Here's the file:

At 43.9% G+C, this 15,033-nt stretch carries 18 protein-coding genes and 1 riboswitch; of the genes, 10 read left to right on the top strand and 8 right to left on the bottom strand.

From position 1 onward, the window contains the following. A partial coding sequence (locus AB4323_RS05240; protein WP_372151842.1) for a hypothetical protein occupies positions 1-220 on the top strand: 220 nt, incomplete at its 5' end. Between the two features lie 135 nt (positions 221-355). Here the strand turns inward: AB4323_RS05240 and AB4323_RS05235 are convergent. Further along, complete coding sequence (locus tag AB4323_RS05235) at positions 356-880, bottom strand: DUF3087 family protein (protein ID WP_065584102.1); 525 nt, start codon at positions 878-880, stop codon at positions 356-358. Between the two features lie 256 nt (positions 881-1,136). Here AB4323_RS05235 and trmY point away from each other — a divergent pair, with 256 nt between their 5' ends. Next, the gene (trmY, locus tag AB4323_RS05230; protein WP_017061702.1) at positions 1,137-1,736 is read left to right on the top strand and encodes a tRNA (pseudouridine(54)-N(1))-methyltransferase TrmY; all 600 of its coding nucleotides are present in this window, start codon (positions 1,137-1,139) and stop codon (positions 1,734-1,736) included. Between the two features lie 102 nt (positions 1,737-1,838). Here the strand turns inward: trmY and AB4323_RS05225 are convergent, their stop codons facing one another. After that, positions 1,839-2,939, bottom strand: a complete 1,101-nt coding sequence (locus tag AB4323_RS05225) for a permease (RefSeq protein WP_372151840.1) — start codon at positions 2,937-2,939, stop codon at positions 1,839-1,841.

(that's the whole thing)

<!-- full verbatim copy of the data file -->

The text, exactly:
At 43.9% G+C, this 15,033-nt stretch carries 18 protein-coding genes and 1 riboswitch; of the genes, 10 read left to right on the top strand and 8 right to left on the bottom strand.

From position 1 onward, the window contains the following. A partial coding sequence (locus AB4323_RS05240; protein WP_372151842.1) for a hypothetical protein occupies positions 1-220 on the top strand: 220 nt, incomplete at its 5' end. Between the two features lie 135 nt (positions 221-355). Here the strand turns inward: AB4323_RS05240 and AB4323_RS05235 are convergent. Further along, complete coding sequence (locus tag AB4323_RS05235) at positions 356-880, bottom strand: DUF3087 family protein (protein ID WP_065584102.1); 525 nt, start codon at positions 878-880, stop codon at positions 356-358. Between the two features lie 256 nt (positions 881-1,136). Here AB4323_RS05235 and trmY point away from each other — a divergent pair, with 256 nt between their 5' ends. Next, the gene (trmY, locus tag AB4323_RS05230; protein WP_017061702.1) at positions 1,137-1,736 is read left to right on the top strand and encodes a tRNA (pseudouridine(54)-N(1))-methyltransferase TrmY; all 600 of its coding nucleotides are present in this window, start codon (positions 1,137-1,139) and stop codon (positions 1,734-1,736) included. Between the two features lie 102 nt (positions 1,737-1,838). Here the strand turns inward: trmY and AB4323_RS05225 are convergent, their stop codons facing one another. After that, positions 1,839-2,939, bottom strand: a complete 1,101-nt coding sequence (locus tag AB4323_RS05225) for a permease (RefSeq protein WP_372151840.1) — start codon at positions 2,937-2,939, stop codon at positions 1,839-1,841.